I ordered a book secondhand off the internet a month or two ago, a memoir by a woman who had grown up with Krishnamurti being almost her surrogate father. Krishnamurti was originally from India, a boy picked out by the theosophists as an avatar, a holy being, and a man who retained that aura all his life though he put down gurus and spiritual movements in general. It was fairly interesting and I was fully expecting to finish it – not word for word all the way through, but at least a thorough skim – when it disappeared from my living room the day that Mari cleaned the bookshelves.
I did read one line in it though that has stuck with me. A friend of Krishnamurti, not Krishnamurti himself, says to the child that she should not kill anything – not even little bugs. “Their life is as precious to them as yours is to you.”
But I killed the mosquito at breakfast this morning. It had already bitten me once and was hovering, getting ready for more and though I knew it valued its life etc. I killed it.
In yoga they taught us that everybody has billions of lives and that if you kill a bug you can actually be doing it a favor, allowing it to be reborn, hopefully as something with a little more staying power and therefore a greater chance at etc.
I liked that theory, that souls come back in different forms. I still like it. Sometimes it explains things that nothing else does. But, while I used to accept reincarnation as true because they said so, I now admit I have no idea and I don’t think anyone else does either.
I was driving with my friend Yolanda. She was driving. It was a Saturday morning and she had picked me up to spend a few hours at her house helping her organize her office. She does a lot of things to make a living, one of them is to teach hatha yoga, the form of yoga that most people have heard of by now. You can buy sticky mats in supermarkets.
“I have to really watch myself,” she said as we drove down Rock City Road. “Sometimes I hear the things I say in my yoga classes – I have to be careful.” Her voice trailed off.
“I know what you mean,” I said. “I try really hard these days to only say things I know are true.” We talked about what I call New Age Fundamentalism which she recognized immediately and defined as, “You caused your cancer!” and contrasted it to Judaism, which she said was based on asking questions.
We turned into the lane on which she lives. Our mutual friend, Molly, was walking with her brown-and-white sort of fancy cocker spaniel, the dog she acquired sort of to replace the little black one who had been her sidekick for almost twenty years. The new little dog is cute, but somehow I don’t feel the closeness, the inseparability that was there with the first little dog. Maybe I will in twenty years.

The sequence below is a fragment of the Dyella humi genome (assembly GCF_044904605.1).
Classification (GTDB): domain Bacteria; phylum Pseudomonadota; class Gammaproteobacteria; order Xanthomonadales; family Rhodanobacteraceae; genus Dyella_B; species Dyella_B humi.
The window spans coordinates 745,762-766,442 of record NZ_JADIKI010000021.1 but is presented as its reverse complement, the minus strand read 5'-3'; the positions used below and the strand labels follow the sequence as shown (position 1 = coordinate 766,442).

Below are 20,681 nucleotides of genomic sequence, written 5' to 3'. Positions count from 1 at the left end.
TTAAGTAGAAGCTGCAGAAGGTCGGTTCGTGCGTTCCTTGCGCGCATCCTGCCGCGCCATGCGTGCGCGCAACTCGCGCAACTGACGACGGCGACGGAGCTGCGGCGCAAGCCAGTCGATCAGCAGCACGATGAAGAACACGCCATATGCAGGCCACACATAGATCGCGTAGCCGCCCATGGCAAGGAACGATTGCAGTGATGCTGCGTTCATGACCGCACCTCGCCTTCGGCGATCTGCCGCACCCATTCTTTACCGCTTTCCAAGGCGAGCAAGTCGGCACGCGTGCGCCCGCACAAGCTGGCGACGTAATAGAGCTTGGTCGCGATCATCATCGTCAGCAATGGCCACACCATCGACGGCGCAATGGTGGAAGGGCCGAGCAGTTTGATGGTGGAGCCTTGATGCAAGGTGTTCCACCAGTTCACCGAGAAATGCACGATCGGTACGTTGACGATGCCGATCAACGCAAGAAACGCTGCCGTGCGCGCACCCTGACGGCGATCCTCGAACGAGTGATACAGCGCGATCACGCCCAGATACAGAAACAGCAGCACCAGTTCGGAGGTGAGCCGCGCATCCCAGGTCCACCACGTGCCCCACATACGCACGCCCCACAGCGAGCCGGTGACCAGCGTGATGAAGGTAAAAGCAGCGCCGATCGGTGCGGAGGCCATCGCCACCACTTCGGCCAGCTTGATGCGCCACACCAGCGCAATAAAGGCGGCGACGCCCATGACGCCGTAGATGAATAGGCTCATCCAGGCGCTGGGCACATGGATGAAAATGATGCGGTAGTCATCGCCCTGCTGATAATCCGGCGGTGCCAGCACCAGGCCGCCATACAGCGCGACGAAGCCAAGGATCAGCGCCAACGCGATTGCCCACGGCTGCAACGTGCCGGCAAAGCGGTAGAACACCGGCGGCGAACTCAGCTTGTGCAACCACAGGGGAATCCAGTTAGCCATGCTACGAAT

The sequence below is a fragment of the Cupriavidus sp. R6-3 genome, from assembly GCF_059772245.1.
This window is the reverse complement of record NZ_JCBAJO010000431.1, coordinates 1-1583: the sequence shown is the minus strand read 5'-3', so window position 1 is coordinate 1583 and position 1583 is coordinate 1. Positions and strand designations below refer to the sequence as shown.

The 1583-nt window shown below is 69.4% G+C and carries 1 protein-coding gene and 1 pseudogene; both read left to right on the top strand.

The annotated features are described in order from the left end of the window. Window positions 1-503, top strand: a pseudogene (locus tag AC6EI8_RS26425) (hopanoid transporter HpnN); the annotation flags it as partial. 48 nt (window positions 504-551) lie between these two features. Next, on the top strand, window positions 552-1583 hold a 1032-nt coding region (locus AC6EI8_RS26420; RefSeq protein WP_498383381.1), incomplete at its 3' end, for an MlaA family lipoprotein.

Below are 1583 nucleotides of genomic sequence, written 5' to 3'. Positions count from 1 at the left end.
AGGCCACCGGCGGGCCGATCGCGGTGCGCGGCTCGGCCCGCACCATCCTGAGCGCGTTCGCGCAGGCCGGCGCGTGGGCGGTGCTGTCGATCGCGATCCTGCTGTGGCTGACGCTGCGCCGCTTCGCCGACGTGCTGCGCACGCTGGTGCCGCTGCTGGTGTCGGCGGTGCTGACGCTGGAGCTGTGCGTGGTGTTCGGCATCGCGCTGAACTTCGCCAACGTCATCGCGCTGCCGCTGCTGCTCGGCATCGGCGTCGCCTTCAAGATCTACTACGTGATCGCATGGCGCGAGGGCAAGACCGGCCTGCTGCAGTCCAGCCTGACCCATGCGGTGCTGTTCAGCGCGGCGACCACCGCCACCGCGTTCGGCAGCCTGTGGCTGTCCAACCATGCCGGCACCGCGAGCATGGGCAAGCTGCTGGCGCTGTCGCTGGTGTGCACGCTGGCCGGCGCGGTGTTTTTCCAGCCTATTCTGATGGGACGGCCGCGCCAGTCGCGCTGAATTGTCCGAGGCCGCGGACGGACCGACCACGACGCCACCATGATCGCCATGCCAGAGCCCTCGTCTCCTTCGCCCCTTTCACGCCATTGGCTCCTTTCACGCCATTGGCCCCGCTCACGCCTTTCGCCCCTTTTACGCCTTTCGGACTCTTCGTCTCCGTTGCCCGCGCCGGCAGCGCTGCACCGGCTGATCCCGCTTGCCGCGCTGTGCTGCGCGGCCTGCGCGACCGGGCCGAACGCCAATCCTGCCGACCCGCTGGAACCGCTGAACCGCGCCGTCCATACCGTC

Molly looked worn and unhappy. Yolanda paused the car while I said hi through the window. I wondered if Yolanda and Molly were getting along these days – they lived near each other – and I had the impression that sometimes they were better friends than at other times.
It was one of the hottest days of the summer. “Call me,” Molly said, waving me on. It was too hot to talk.
I know Yolanda’s dog had been killed on this lane about two years ago, hit by a car while Molly was taking her for a walk. It was an accident. Cars are always racing down this dead-end road. I don’t think Yolanda blamed Molly. Still, if that’s what I thought of, here on this road with the two of them, maybe that’s what they think of too.
My friend Yolanda wants me to streamline her office which is also her art studio and make it so that all the papers just land in the right places when the mail gets delivered, when she returns from her day with her bag bulging with fliers, announcements, contracts, instructions, magazines, articles. It’s a small, glassed-in porch and it’s gotten to the point where she just has things in piles. I go through the piles while she works on her computer. I bring the piles into the living room and I begin to sort them – bank statements, bills, stationery – and that’s about all I can do – put like things together. Maybe, I say, next time we can look at the space together and think about perhaps picking up some stackable trays – something to help keep things separated – there isn’t room for much.
Fred comes at 12:30 to pick me up. He knocks on the door. I call that I’ll be right out. There really isn’t room for him in here. When I go out into the damp heavy heat Fred and Irwin are not in sight though the car is there. I meet them halfway down the lane. They are talking about the Democrats as they come slowly walking towards me. Only Irwin, I think, would suggest a stroll on a day like this.